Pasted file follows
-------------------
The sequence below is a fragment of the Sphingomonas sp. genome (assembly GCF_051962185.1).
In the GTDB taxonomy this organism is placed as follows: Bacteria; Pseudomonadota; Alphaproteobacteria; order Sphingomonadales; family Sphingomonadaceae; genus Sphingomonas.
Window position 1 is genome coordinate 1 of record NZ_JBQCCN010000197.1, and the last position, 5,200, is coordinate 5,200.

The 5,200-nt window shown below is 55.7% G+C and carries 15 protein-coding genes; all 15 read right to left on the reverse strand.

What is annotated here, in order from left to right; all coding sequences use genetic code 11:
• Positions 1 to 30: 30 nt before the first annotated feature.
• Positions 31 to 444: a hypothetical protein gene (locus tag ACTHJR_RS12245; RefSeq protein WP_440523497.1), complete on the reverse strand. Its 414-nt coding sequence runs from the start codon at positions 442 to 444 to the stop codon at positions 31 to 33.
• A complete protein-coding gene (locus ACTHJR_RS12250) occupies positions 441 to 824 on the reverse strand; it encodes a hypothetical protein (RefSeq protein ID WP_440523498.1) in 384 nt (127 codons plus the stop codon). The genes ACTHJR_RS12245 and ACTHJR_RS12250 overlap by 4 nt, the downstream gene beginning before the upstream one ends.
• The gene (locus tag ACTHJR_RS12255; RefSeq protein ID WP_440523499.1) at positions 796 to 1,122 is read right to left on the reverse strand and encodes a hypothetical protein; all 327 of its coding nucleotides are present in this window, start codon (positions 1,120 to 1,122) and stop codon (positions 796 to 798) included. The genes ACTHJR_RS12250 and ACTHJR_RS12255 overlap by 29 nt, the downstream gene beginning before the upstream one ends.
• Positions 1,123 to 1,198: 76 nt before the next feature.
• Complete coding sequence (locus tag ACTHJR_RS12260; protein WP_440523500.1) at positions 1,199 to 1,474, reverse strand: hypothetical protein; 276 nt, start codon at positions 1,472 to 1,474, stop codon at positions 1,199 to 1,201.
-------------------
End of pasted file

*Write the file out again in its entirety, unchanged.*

The sequence below is a fragment of the Sphingomonas sp. genome (assembly GCF_051962185.1).
In the GTDB taxonomy this organism is placed as follows: Bacteria; Pseudomonadota; Alphaproteobacteria; order Sphingomonadales; family Sphingomonadaceae; genus Sphingomonas.
Window position 1 is genome coordinate 1 of record NZ_JBQCCN010000197.1, and the last position, 5,200, is coordinate 5,200.

The 5,200-nt window shown below is 55.7% G+C and carries 15 protein-coding genes; all 15 read right to left on the reverse strand.

What is annotated here, in order from left to right; all coding sequences use genetic code 11:
• Positions 1 to 30: 30 nt before the first annotated feature.
• Positions 31 to 444: a hypothetical protein gene (locus tag ACTHJR_RS12245; RefSeq protein WP_440523497.1), complete on the reverse strand. Its 414-nt coding sequence runs from the start codon at positions 442 to 444 to the stop codon at positions 31 to 33.
• A complete protein-coding gene (locus ACTHJR_RS12250) occupies positions 441 to 824 on the reverse strand; it encodes a hypothetical protein (RefSeq protein ID WP_440523498.1) in 384 nt (127 codons plus the stop codon). The genes ACTHJR_RS12245 and ACTHJR_RS12250 overlap by 4 nt, the downstream gene beginning before the upstream one ends.
• The gene (locus tag ACTHJR_RS12255; RefSeq protein ID WP_440523499.1) at positions 796 to 1,122 is read right to left on the reverse strand and encodes a hypothetical protein; all 327 of its coding nucleotides are present in this window, start codon (positions 1,120 to 1,122) and stop codon (positions 796 to 798) included. The genes ACTHJR_RS12250 and ACTHJR_RS12255 overlap by 29 nt, the downstream gene beginning before the upstream one ends.
• Positions 1,123 to 1,198: 76 nt before the next feature.
• Complete coding sequence (locus tag ACTHJR_RS12260; protein WP_440523500.1) at positions 1,199 to 1,474, reverse strand: hypothetical protein; 276 nt, start codon at positions 1,472 to 1,474, stop codon at positions 1,199 to 1,201.